Saturday, August 24, 2013

Some of the Saddest Words Spoken: "I Used To. . . "

                 Some of the Saddest Words Spoken

Wanting to enjoy the sunshine my wife chose to walk to the grocery store.  It’s quite a distance.   With groceries in hand, she was returning and walking through several neighborhoods to get home, enjoying the sound of birds celebrating summer and the sight of flourishing hostas and flowers. Then she heard the yelling of several older people and the sobbing of a young boy.  Initially, it was the harsh volume that caught her attention.  As she got closer it was the unrelenting venomous words being hurled at the boy that pierced her heart.   She slowed her pace, not out of traffic accident curiosity but because she was concerned for the boy.   The three were in their back yard; Les walked just past their residence and then stopped.  She didn't know what to do but she knew the scene could get worse and she wasn't going to allow that to happen.   A man and a woman in their 60’s were standing over the boy, teaming together in their tirade. Eventually, the adults backed off and went back inside their house, leaving the boy alone and crying.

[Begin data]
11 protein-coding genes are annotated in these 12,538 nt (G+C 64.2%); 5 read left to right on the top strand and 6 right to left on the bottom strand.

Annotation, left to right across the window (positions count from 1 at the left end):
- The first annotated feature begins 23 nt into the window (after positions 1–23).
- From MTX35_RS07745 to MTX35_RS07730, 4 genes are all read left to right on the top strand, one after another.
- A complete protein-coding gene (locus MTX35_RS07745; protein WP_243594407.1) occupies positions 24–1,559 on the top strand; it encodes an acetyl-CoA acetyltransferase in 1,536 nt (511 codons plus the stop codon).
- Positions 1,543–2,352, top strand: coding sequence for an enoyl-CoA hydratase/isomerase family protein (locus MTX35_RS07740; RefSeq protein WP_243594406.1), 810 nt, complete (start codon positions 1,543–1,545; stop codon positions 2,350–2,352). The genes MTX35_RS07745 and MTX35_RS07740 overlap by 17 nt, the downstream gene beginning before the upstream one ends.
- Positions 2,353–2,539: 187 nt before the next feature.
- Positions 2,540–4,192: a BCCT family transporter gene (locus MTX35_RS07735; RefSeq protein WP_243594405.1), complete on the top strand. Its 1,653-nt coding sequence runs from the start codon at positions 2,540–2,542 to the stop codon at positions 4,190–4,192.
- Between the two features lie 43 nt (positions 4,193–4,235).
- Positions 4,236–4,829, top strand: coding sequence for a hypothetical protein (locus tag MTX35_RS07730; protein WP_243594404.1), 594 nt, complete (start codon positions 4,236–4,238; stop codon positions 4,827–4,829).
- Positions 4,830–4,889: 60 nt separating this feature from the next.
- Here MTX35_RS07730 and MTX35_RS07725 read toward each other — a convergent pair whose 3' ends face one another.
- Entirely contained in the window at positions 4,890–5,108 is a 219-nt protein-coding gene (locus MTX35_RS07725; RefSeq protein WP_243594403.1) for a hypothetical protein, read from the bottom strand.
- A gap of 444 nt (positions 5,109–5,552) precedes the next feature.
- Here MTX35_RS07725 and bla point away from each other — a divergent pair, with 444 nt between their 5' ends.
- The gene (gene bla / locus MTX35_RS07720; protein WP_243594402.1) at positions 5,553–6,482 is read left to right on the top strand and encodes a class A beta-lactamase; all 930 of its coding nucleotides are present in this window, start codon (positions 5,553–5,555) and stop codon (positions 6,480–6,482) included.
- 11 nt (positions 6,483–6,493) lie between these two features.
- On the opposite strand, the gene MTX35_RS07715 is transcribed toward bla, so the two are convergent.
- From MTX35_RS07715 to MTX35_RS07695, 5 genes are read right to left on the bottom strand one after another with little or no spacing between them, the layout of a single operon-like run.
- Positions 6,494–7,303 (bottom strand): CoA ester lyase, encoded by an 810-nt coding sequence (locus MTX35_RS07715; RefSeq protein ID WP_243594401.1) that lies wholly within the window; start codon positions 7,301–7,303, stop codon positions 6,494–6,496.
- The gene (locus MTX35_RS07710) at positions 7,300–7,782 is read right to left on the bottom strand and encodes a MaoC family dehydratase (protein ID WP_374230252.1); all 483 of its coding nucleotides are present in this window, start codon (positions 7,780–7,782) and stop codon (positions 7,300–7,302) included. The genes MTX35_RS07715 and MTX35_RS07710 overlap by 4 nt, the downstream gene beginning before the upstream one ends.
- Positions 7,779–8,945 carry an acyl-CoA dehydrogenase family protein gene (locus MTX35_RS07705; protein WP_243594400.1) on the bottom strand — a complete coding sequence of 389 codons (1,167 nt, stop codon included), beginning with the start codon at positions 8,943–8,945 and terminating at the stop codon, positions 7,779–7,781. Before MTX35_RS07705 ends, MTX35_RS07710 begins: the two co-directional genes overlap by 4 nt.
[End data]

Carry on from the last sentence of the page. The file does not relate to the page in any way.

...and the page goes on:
My wife didn't want to agitate the adults further only for them to scapegoat the boy even more, but neither could she just walk away.  She raised her voice loud enough for the boy to hear, hoping she was under the adults’ radar. 
“Are you ok?” 
“Do you want to talk?”
“Yes, I do.”

She introduced herself and asked him a question or two.  He’s “Billy” and he’s 12.  His mom has custody but she couldn't take care of him for a couple days so she persuaded her mother and stepfather to take him.  He was missing mom and they wouldn't let him see her momentarily or even call her.  Instead, they berated him and were intent on screaming and shaming compliance into him.

Les listened as “Billy” poured out his heart to a listening soul.  As he told his story, collecting himself off and on in order to be understood, she cried with him. 

She didn't want to get him in more trouble for talking long with her and she needed to get home, as well.  She asked him if he felt safe; he assured her that there was no physical or sexual abuse taking place.  It was time to say goodbye.

“Is it ok if I pray for you, Billy?”
“Do you pray?”
I used to; I don’t anymore.”

“I used to; I don’t anymore.”  He’s 12 years old and already his faith has been decimated.  The very people who are to care the most have crushed him the most.  Only twelve and his spirit is already broken.

She walked home and he went back into the house of those who steal dreams and rob kids of hope.